Investing.com – Asian stocks slid in China, Hong Kong, Japan, South Korea and Australia and hit a 14-month low on Wednesday afternoon, as the market sentiment is dampened by escalating U.S.-China trade disputes.
The Shanghai Composite extended loss from the morning, down by 0.33% at 1:23AM ET (05: 23 GMT), while the SZSE Composite fell 0.49%. The Hang Seng Index slipped by 0.51%, going deeper into a bear market.
Japan’s Nikkei 225 dropped 0.44% and South Korea’s KOSPI also declined 0.3%, while down under, Australia’s S&P/ASX 200 edged down 0.12%.
China is seeking the World Trade Organization’s permission to sanction against $7 billion worth of U.S. products due to the latter’s non-compliance of a dispute ruling that indicated the illegality of its dumping duties.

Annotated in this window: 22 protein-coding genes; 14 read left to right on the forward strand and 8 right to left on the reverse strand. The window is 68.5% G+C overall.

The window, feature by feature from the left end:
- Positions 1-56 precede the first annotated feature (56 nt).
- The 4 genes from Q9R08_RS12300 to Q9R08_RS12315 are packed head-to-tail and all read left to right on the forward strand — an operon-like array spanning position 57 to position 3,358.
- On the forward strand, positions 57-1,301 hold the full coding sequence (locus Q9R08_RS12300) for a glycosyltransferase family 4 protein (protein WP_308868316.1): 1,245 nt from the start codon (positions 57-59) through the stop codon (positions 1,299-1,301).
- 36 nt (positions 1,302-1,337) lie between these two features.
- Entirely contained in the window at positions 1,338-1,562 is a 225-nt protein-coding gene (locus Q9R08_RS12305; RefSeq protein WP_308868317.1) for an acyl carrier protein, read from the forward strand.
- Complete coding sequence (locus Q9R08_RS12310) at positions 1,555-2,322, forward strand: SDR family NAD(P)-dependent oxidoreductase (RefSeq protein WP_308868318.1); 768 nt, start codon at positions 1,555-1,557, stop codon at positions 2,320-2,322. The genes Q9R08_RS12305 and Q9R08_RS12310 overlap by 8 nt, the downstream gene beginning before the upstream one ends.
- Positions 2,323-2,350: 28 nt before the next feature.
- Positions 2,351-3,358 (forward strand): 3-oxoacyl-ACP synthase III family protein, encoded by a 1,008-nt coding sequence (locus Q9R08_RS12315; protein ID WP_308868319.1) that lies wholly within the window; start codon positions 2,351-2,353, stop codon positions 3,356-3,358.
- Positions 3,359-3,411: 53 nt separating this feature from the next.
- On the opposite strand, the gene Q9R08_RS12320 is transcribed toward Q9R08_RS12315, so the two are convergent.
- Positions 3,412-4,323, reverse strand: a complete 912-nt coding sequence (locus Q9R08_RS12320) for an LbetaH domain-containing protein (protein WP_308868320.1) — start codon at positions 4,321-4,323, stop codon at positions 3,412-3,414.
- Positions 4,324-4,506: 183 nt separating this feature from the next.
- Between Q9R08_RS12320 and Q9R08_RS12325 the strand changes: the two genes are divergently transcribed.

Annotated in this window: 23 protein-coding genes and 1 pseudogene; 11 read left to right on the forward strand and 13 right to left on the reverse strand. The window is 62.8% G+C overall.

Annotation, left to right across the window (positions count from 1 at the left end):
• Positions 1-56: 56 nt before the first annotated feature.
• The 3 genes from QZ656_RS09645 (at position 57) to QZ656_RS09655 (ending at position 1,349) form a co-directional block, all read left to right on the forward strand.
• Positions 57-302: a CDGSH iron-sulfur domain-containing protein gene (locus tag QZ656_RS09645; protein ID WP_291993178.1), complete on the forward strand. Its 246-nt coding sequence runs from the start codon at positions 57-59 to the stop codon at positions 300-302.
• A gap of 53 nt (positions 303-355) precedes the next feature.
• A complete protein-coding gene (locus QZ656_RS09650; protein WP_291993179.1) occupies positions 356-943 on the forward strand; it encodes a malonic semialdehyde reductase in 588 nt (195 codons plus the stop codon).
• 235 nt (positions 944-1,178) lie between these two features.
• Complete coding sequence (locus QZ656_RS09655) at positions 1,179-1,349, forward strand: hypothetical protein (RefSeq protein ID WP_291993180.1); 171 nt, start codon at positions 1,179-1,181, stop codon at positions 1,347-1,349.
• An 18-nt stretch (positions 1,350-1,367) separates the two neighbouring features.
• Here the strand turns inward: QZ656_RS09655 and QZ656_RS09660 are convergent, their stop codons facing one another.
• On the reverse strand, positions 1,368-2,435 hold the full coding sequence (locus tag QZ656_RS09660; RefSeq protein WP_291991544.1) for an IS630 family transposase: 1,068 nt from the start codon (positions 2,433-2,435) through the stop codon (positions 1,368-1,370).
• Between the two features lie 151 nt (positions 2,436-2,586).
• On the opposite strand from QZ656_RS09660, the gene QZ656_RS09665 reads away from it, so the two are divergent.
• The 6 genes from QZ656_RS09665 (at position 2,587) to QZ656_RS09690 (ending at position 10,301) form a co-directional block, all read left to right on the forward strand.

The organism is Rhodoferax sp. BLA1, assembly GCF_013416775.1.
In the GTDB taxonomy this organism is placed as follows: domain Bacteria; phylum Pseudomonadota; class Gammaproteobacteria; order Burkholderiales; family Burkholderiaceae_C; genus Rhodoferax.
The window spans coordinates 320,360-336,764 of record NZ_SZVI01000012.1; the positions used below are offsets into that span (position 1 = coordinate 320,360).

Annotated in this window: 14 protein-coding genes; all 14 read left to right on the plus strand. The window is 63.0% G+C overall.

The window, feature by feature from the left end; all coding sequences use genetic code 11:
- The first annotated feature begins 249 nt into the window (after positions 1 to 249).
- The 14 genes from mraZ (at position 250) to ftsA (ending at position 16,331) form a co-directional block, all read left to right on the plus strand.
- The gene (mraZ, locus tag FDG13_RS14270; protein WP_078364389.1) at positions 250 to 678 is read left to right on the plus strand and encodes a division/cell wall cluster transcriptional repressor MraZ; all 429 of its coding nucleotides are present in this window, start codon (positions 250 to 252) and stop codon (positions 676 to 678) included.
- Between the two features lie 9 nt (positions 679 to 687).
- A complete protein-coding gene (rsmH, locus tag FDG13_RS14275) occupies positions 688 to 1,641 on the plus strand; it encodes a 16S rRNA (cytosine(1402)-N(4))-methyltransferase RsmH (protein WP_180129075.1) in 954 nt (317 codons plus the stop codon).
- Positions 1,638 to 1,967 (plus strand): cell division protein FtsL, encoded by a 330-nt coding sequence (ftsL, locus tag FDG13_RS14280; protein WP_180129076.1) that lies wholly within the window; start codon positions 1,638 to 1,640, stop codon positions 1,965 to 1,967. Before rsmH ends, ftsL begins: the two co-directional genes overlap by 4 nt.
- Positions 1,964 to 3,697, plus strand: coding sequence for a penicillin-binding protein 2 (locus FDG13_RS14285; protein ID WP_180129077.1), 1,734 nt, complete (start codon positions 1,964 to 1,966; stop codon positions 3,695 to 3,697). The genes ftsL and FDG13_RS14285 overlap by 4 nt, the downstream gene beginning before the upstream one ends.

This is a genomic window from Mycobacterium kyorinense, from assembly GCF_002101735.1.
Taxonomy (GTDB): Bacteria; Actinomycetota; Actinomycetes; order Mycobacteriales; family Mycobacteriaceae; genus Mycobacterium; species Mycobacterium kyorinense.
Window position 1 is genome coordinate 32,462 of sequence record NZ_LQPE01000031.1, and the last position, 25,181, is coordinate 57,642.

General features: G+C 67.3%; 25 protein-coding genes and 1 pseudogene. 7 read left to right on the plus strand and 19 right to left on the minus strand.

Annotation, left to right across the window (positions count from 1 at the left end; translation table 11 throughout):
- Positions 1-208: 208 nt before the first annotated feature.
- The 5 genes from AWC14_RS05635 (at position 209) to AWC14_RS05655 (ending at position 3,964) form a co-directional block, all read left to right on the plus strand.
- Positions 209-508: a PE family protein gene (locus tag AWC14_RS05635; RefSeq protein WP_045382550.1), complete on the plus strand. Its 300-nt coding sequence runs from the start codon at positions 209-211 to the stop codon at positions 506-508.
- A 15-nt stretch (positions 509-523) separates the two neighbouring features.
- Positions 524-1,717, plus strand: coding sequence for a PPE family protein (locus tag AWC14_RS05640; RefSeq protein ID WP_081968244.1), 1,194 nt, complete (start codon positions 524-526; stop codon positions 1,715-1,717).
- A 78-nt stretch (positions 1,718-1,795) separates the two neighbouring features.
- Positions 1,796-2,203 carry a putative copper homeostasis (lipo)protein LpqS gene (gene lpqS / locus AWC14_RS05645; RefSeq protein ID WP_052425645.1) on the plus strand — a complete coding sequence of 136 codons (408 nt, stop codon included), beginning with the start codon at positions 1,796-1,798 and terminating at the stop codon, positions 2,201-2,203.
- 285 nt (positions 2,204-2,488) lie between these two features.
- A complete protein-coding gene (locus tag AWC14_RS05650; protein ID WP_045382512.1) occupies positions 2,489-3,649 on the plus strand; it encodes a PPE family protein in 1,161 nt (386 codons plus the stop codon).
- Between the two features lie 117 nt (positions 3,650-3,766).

This came after Trump’s threat last Friday to slap 25% tariffs on a further $267 billion of Chinese products, which would mean all Chinese goods might be subject to levies. The White House stated on Tuesday that the U.S. is taking a tough stance with China.
The U.S.-China Business Council, which represents about 200 American companies that do business in China, said on Tuesday that China is putting off accepting license applications from American companies in financial services and other industries, until Washington comes to a settlement.
Beijing is likely to target operations of U.S. companies as it soon runs of American imports for retaliative penalties, given that Washington is considering imposing more tariffs on Chinese goods.
“China’s ability to respond is limited in tariffs, the government is using what they call ‘qualitative measures’. You can’t put a number on that, but it’s not an idle threat. They could really make it hard for U.S. companies to operate in China,” said ING Bank Head of Research and Chief Economist Robert Carnell.
China will release August industrial production and retail sales data on Friday while Australia is due to release employment data on Thursday.